From Ohio History Central
The Ohio Indian Wars were a series of struggles between settlers from the newly independent United States and Native American residents of the Ohio Country in the years after the American Revolution.
During the first part of the eighteenth century, French and British colonists began to migrate to modern-day Ohio. Each group sought to form alliances with American Indians in the region. With France's defeat in the French and Indian War, Great Britain acquired this territory in 1763. The British government attempted to improve relations with the natives by prohibiting white settlement in the Ohio Country. Great Britain's action resulted in part in the American Revolution. The Treaty of Paris (1783) brought the Revolution to a close and Great Britain recognized the independence of the United States. In addition, the new nation secured all of the land east of the Mississippi River except for British possessions in Canada and Spanish territory in Florida.
The Treaty of Fort Harmar did little to stop the bloodshed between the Americans and the Indians. Many natives refused to honor the treaty, including the Shawnee Indians. They claimed that the groups represented at the treaty negotiations did not speak for the Shawnees. Warfare increased, especially in the western portions of modern-day Ohio.
Most Native Americans had been driven from the eastern portion of the state during the American Revolution, although many Indians still hunted in this area. In 1790, Josiah Harmar, commander of the American army in the Northwest Territory, was stationed at Fort Washington (present-day Cincinnati, Ohio). Henry Knox, the Secretary of War, ordered Harmar to end the threat of Indian attack in western Ohio. Harmar marched from Fort Washington with 320 regular soldiers and roughly 1,100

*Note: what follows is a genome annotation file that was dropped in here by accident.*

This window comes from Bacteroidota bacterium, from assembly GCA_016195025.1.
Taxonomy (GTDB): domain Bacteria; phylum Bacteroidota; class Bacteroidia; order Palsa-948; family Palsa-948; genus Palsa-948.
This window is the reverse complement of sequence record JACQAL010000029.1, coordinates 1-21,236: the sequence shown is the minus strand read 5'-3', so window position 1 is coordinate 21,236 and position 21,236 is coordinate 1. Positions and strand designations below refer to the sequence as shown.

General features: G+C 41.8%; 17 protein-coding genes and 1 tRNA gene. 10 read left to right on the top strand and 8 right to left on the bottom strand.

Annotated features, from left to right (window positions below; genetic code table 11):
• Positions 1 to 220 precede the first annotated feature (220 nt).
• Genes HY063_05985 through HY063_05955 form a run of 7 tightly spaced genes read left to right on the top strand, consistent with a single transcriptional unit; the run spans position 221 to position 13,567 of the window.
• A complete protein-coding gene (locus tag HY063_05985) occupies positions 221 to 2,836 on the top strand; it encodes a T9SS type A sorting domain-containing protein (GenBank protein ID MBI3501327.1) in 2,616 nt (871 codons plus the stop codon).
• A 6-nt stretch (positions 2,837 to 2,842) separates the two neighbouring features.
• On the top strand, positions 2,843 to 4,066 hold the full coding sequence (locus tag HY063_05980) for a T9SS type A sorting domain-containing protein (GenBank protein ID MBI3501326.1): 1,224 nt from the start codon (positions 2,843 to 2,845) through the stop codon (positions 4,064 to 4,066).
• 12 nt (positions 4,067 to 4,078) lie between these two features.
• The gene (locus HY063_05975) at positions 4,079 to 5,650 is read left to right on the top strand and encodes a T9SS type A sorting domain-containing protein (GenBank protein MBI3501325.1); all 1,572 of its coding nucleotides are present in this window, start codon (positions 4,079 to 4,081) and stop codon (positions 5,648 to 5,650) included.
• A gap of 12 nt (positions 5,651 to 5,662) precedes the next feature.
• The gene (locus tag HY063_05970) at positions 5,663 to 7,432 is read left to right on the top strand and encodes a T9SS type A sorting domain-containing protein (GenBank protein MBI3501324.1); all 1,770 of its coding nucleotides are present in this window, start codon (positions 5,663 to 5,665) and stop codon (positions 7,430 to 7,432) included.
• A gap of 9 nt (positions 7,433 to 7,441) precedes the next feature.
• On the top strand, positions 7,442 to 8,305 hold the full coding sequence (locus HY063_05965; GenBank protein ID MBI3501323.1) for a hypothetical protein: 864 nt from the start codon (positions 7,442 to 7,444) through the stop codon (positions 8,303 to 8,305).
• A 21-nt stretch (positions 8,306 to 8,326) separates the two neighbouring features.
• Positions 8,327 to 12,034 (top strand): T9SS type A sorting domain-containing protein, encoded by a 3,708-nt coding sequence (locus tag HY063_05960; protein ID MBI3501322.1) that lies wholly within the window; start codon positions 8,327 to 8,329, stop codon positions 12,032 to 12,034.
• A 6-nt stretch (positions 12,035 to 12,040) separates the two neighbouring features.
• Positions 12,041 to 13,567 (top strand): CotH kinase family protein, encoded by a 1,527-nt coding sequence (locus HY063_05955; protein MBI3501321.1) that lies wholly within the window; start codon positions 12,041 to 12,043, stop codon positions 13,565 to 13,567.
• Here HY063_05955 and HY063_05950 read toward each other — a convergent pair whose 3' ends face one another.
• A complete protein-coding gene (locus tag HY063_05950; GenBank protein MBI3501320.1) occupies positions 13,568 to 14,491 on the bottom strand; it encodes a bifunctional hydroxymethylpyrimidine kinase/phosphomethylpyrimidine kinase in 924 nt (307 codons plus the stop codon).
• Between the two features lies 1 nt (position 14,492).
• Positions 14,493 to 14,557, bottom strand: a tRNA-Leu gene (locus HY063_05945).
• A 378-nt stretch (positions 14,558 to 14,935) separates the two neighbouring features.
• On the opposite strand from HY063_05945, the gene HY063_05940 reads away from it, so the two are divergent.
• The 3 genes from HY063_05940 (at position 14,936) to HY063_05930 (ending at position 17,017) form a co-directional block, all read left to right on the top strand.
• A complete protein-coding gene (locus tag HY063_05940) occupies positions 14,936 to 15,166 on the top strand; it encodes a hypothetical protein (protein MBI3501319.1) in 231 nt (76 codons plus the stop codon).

militiamen -- primarily from Pennsylvania and Kentucky. The militiamen were poorly trained. Many did not know how to correctly load and fire a musket. Some did not even have a gun. Harmar was to destroy the native villages near modern-day Fort Wayne, Indiana. He intended to attack the Miami Indians, the Shawnee Indians, and the Delaware Indians, along with other natives located in western Ohio.
The natives fled their villages as Harmar's army approached. The Americans burned several villages, but the Indians regrouped. On October 20, the natives, led by Little Turtle, attacked a detachment from Harmar's army led by Colonel John Hardin. Hardin's force consisted of several hundred militiamen and a few regular soldiers. Hardin led his men into an ambush. Most of the militiamen fled the battle. The regular soldiers put up a brief resistance, but the natives killed many of them. Some of the retreating militiamen did not stop until they crossed the Ohio River into Kentucky. Harmar sent another detachment after Little Turtle's warriors two days later. Once again, the natives inflicted heavy casualties upon the Americans. Harmar immediately retreated to the safety of Fort Washington. He had lost 183 men killed or missing in this campaign. It became known as Harmar's Defeat.
With Tecumseh's death, Native American resistance in Ohio came to an end. Natives in the state agreed to abide by the terms of the Treaty of Greeneville. Over the next several years, various groups signed additional treaties relinquishing their remaining territory. By 1843, the last large group of Native Americans in Ohio had agreed to give up their land.
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